CC the chambers. I would have used the thinnest possible gaskets to help the quench or squish area. Be sure to thoughly deflash the heads too. You can probably get away with regular. Did you read Ken's post on combustion chamber and head work?

[corvaircenter.com]

Joel
Northlake, TX
5 Ultravans, 114 Corvairs and counting...




Edited 1 time(s). Last edit at 06/02/2020 09:01PM by joelsplace.

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Re: Head Gasket Surface Cutting
Posted by: jjohnsonjo ()
Date: June 03, 2020 05:43AM

I've gone cheaper than that myself. Had a set with minor water damage on the registers. I used valve grinding compound with a old jug. I rotated it back and forth, counting how many turns on each surface, keeping them all the same. I stopped when the worst surface was clean. then I did the rest to that depth. It worked well for many years until the heads were removed for other reasons.

J.O.

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Re: Head Gasket Surface Cutting
Posted by: wittsend ()
Date: June 03, 2020 10:55AM

Matt, thanks for the encouragement.

Joel, thanks for the link. I had read that before and yesterday searched..., and never found it. All I can say is to get to a .040 quench it looks like I'd be removing a fair amount of the lower spark plug threads. Even after I finished my .016 cutting the quench was still .085 and that doesn't account for the .032 gasket or anything the piston may be in the hole.

J.O., as a 'finish' to the surface I used a gasket punch to pop out three dots of 280 Wet N' Dry. With the cutting edge out of the equation I spaced the dots 120 degrees apart and glued then to my tool. Rotating it makes for a light honing on the surface and cleans up any roughness. I check with the depth mic in four areas to keep things consistent but really little to nothing gets removed.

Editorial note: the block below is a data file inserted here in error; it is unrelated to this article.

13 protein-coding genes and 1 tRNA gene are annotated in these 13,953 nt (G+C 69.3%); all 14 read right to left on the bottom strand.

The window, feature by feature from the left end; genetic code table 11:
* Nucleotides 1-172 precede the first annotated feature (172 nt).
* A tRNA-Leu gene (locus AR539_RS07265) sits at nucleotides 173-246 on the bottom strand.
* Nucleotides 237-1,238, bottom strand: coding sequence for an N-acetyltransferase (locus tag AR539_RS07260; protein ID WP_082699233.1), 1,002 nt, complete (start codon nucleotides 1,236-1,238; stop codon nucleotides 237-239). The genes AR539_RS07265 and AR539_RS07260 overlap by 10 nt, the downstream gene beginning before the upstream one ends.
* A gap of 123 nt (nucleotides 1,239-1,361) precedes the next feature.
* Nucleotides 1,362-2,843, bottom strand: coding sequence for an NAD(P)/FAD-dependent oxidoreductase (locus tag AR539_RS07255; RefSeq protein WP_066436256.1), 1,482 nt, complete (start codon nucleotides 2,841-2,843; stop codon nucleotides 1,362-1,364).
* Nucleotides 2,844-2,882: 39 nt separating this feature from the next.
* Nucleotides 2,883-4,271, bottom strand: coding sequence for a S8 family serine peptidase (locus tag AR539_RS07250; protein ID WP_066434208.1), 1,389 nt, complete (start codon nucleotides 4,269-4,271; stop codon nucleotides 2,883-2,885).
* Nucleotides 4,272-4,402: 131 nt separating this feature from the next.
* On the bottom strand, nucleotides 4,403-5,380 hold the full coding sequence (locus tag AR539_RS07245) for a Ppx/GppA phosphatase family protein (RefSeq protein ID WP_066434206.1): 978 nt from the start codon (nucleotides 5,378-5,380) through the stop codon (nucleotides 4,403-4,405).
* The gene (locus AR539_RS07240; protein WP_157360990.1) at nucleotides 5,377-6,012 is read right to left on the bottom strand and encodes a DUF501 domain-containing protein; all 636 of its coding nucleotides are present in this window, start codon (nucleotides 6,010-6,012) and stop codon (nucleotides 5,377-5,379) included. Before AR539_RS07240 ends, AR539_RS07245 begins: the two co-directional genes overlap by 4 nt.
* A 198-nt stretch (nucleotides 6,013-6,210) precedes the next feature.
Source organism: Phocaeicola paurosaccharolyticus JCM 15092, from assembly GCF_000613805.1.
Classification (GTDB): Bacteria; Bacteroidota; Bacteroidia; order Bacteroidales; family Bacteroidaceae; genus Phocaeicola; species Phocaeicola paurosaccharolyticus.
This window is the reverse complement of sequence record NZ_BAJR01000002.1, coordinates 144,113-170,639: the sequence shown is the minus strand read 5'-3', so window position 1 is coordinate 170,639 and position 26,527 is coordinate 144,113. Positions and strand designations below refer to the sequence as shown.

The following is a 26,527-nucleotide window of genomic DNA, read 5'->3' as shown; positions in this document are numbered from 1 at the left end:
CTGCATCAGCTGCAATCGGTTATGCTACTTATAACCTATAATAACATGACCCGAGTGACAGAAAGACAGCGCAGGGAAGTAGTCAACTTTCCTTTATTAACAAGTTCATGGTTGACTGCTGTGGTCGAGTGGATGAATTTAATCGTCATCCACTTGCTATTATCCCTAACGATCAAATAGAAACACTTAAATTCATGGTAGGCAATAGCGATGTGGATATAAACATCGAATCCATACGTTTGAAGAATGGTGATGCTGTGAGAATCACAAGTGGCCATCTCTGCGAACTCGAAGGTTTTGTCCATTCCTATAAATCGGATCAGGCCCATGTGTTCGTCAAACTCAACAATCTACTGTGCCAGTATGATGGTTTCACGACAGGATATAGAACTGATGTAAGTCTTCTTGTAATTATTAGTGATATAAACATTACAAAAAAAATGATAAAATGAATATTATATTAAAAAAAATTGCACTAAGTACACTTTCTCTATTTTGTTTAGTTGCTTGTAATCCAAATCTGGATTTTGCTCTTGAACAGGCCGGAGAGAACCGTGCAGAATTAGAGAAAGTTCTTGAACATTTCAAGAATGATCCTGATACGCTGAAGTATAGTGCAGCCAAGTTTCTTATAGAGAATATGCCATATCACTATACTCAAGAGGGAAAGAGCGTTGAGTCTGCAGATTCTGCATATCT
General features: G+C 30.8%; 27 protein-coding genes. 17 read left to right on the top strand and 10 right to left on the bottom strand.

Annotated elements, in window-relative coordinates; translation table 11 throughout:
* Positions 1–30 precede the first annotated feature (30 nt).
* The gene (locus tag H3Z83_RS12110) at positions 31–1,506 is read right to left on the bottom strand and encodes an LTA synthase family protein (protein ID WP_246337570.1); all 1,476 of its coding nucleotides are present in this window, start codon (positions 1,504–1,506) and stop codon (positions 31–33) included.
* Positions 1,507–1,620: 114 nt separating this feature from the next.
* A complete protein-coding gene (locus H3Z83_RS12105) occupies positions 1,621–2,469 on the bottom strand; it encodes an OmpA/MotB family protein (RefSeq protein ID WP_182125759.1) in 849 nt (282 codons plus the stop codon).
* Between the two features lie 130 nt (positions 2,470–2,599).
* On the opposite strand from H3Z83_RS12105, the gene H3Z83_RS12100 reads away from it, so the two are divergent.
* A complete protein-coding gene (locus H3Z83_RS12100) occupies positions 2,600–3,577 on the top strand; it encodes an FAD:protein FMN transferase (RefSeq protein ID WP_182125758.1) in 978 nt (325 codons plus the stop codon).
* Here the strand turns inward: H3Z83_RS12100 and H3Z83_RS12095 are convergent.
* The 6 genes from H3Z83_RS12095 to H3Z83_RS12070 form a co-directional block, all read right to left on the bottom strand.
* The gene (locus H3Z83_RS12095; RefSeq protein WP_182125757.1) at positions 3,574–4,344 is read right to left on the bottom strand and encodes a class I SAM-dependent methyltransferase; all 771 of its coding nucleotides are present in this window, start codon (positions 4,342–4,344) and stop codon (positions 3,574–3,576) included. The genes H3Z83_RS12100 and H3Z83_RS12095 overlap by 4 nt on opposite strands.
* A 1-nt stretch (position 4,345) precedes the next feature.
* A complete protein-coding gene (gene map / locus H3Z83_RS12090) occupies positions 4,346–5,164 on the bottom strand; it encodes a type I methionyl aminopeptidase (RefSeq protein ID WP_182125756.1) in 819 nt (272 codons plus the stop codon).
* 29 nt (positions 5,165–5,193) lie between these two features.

My son has a modified "Little Machine Shop" mill but the travel is too short to do the head and he was apprehensive anyway. The tool he made at the trade school he attended. He was an assistant there and has a 'sure come in if you need to do something' relationship with the Instructor. He said it was easier to do on a manual lathe/mill then the set up time on a Haas.



Edited 2 time(s). Last edit at 06/03/2020 10:56AM by wittsend.

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Re: Head Gasket Surface Cutting
Posted by: wittsend ()
Date: June 03, 2020 11:17AM

I wanted to add to the above. When I checked out Ken Hand's numbers they are very consistent with these heads even though his are 110HP and mine are 80HP.

He pulled out .085 and got .015 to the quench and I pulled out .016 and got .085 to the quench. Singh grooves..., I've studied them but hear conflicting information. I assume they are intended to burn the marginal mixture in the quench. I doubt my cutter would ever be sufficient for a .085 cut and then you have the push rod length issue.

Which, by the way, does my .015-.020 surface cut necessitate shortening the push rod tubes?



Edited 1 time(s). Last edit at 06/03/2020 11:18AM by wittsend.

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Re: Head Gasket Surface Cutting
Posted by: MattNall ()
Date: June 03, 2020 11:31AM

No need to shorten P-rods..

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Click HERE for My Website...Click HERE for My TechPages!